The New Economics Foundation estimated that such compliance costs for a large business would have exceeded £160,000 had the EU not granted the UK data adequacy status.
The government cited research estimating data transfer barriers cause up to $11bn worth of “unrealised” global trade.
“Businesses in all sectors will welcome a more seamless regime for data transfers and adequacy decisions in respect of more countries,” said Bellamy. “Data privacy officers are spending too much time and precious resources on dealing with legalities of data flows from the EU, especially in the aftermath of Schrems judgement, instead of doing more pressing work on privacy by design, risk impact assessments and building long term privacy culture and programmes for the new digital economy.”
But Petrone countered data adequacy agreements that diverge from GDPR would mean businesses operating across both EU and non-EU countries will need to be compliant in at least two different data regimes.
“In this sense, it would bring about additional compliance costs,” said Petrone, adding that the UK’s data watchdog could also require “additional resources and expertise” to supervise multiple data regimes.
David Smith, partner at JMW Solicitors warned that “any movement away from the GDPR is likely to have a negative impact on any business that seeks to trade with consumers outside the UK.”
He added that Dowden’s suggestion that GDPR relies on box-ticking “does not seem entirely accurate”. He pointed to cookie agreements instead being related to the 2002 Privacy and Electronic Communication Regulation (PECR), which sits alongside the UK GDPR.
The government is launching a consultation to establish how the UK’s data law can be improved in a bid to boost growth and trade in the digital economy.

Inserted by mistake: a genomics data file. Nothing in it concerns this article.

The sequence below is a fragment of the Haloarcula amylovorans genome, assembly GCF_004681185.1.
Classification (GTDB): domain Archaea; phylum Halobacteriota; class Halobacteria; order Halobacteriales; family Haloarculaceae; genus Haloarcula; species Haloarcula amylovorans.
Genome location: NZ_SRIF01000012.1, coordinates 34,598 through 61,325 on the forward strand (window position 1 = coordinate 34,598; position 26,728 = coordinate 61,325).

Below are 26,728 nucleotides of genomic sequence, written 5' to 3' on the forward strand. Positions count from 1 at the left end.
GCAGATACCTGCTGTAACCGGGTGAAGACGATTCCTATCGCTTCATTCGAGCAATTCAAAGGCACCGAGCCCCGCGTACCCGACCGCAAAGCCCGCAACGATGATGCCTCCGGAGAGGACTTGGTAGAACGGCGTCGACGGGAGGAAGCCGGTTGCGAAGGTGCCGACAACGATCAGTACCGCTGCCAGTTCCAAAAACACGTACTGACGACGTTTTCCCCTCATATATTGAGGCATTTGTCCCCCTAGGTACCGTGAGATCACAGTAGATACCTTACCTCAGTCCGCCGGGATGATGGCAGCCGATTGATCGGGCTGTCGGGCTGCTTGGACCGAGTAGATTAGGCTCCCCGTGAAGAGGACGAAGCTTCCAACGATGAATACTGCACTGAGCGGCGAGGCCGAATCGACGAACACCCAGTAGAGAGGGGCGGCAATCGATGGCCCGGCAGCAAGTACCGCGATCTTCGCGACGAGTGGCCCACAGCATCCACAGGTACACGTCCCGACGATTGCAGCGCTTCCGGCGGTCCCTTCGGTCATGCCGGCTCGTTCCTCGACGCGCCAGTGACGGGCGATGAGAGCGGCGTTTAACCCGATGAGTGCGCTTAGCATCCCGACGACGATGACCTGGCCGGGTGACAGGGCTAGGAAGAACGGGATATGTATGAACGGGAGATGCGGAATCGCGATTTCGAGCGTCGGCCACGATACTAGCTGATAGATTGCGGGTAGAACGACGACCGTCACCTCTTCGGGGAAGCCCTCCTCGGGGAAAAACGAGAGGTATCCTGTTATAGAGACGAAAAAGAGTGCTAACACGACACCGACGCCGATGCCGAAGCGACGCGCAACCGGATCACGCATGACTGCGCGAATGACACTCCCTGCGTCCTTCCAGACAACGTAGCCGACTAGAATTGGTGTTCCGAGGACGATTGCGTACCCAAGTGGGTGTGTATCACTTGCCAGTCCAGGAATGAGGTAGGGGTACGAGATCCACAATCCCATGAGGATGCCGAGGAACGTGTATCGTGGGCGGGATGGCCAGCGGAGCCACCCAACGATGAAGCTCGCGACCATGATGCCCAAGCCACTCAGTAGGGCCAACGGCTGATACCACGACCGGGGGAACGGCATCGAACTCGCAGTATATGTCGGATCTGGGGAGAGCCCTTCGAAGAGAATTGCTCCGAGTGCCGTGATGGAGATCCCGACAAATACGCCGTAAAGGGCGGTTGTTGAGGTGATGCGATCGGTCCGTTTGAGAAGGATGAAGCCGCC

Introduced in 2018, GDPR threatens companies fines of up to 4% of annual global turnover if they fail to protect personal data. However, it has been criticised for its focus on consent-based permissions.
“I would imagine the UK government will try to move away from these restrictions when it comes to the transfer of data and information between UK and non-EEA countries,” said Petrone. “This will mean having different data transfer agreements which differ in some ways to the data flows that happen within the EU and EEA.”
Chris Waynforth, AVP Northern Europe at Imperva, said the UK government will need to “be careful” that the privacy rights are not “diluted when making changes”.
As part of the overhaul, the UK government has recommended New Zealand’s privacy commissioner John Edwards as its preferred new information commissioner. As the head of the ICO, Edwards would be responsible for enforcing data protection law.
In a statement, Edwards said: “There is a great opportunity to build on the wonderful work already done and I look forward to the challenge of steering the organisation and the British economy into a position of international leadership in the safe and trusted use of data for the benefit of all.”